I should at least mention the local news reports about the latest Dupre + Scott rental survey. Here’s the meat of the report, courtesy of Aubrey Cohen at the P-I:
The King County vacancy rate hit 3.8 percent this month, down from 3.9 percent in March and 4.2 percent in September 2006, according to Dupre + Scott Apartment Advisors, a Seattle company that tracks the rental market.
“That’s not the lowest rate we’ve ever seen, but vacancies weren’t lower very often in the past 20 years,” report co-author Patty Dupre said in a statement accompanying the report.
The average apartment rent in the county is $1,001, up 6 percent from the spring and 9 percent from last fall.
Elizabeth Rhodes also had an article on the report, but it’s not even worth quoting, as the entire thing is nothing more than the most extreme cherry-picked statistics all strung together.
As I said when last quarter’s report came out, the current trend in rising rents is entirely predictable and to be expected. As home ownership took off, rents have been artificially low. One would expect them to correct up as the ability to commit financial suicide diminishes, thus keeping people renting and sending never-should-have-been home “owners” back into the rental market.
It’s possible that with the current turmoil going on in housing, rents will slightly over-correct, but in general I still expect the 8-9% YOY increases to taper off to a more sustainable 3-5% by this time next year. As I’ve stated before, rent increases are necessarily tied to incomes (i.e. – you can’t use exotic financing to pay your rent), and therefore while they can certainly rise more slowly than incomes, they can’t rapidly rise out of control like home prices have.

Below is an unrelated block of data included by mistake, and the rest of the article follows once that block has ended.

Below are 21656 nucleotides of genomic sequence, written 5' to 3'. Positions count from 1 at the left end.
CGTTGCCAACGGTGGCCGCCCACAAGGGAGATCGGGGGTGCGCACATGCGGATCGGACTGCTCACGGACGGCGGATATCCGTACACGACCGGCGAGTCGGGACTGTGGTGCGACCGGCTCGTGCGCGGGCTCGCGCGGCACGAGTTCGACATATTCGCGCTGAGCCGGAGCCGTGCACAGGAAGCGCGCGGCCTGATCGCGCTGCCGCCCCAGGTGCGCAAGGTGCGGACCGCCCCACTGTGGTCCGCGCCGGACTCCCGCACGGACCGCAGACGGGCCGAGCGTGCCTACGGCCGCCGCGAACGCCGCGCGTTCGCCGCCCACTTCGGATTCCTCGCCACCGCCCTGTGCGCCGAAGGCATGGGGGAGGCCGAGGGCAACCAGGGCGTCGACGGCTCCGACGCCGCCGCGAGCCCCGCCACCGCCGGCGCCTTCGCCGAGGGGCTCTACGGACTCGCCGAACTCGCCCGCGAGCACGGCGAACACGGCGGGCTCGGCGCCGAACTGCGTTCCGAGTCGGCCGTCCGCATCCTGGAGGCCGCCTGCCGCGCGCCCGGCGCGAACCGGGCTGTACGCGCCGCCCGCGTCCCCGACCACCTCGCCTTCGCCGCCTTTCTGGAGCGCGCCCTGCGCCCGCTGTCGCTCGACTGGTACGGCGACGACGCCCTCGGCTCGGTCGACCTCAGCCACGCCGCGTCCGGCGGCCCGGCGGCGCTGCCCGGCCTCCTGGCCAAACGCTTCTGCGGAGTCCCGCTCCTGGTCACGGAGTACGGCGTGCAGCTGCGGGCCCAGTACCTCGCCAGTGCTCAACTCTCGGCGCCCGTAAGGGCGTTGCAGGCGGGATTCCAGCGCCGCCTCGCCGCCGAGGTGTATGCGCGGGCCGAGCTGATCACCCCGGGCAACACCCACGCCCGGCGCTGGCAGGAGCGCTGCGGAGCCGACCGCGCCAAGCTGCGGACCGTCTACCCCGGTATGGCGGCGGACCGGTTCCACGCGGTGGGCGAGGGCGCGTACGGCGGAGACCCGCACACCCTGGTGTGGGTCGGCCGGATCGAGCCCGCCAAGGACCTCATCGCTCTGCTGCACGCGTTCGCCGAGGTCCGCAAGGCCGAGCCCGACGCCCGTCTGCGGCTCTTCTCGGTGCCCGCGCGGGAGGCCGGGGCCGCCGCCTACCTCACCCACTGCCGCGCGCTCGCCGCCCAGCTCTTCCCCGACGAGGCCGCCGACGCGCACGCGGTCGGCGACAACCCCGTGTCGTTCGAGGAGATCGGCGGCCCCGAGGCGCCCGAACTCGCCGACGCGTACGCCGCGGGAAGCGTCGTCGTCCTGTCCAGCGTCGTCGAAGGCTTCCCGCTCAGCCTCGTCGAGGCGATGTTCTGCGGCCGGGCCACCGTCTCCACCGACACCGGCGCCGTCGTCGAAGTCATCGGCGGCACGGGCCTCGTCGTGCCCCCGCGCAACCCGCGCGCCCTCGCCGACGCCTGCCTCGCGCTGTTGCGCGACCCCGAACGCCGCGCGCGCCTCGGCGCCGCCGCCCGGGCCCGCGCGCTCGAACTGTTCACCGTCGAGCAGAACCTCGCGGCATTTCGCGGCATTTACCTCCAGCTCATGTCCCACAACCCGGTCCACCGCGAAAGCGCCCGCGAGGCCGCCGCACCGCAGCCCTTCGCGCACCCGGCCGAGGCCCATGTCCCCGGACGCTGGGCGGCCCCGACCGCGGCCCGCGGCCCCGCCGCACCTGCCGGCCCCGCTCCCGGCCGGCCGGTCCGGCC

It should also be kept in mind that the Dupre + Scott report polls only apartment complexes of 20 units or more, and therefore does not account for the ever-increasing market of rentals created by condo and house “investors” (or “owners” that must move) who are unable to sell in the down market, and instead resort to renting out their unit to cover at least part of the mortgage.
For the first time that I’m aware of in the local media, Mr. Cohen actually addresses this at the end of his article:
[Epic Asset Management VPO Bill] Austin speculated that problems in the mortgage market would force more people back into rentals in coming months, but said that could be balanced by condominiums coming back on the market as rentals, a slowdown in condo conversion and change of some planned new buildings from condos to apartments.
Speaking of condos converting to apartments, it looks like the “repartment” trend that’s sweeping the nation has finally come to the Seattle area:
A reader brought this to my attention. At first I was a little skeptical but have since confirmed that the Max Condo in Greenwood has pulled the plug and is reverting back to apartments.
It seems sales during the first three weeks did not meet expectations. Which is a bit surprising as Greenwood area condos sell very well.
Thanks to Lumpeninvestor for pointing that one out in the comments.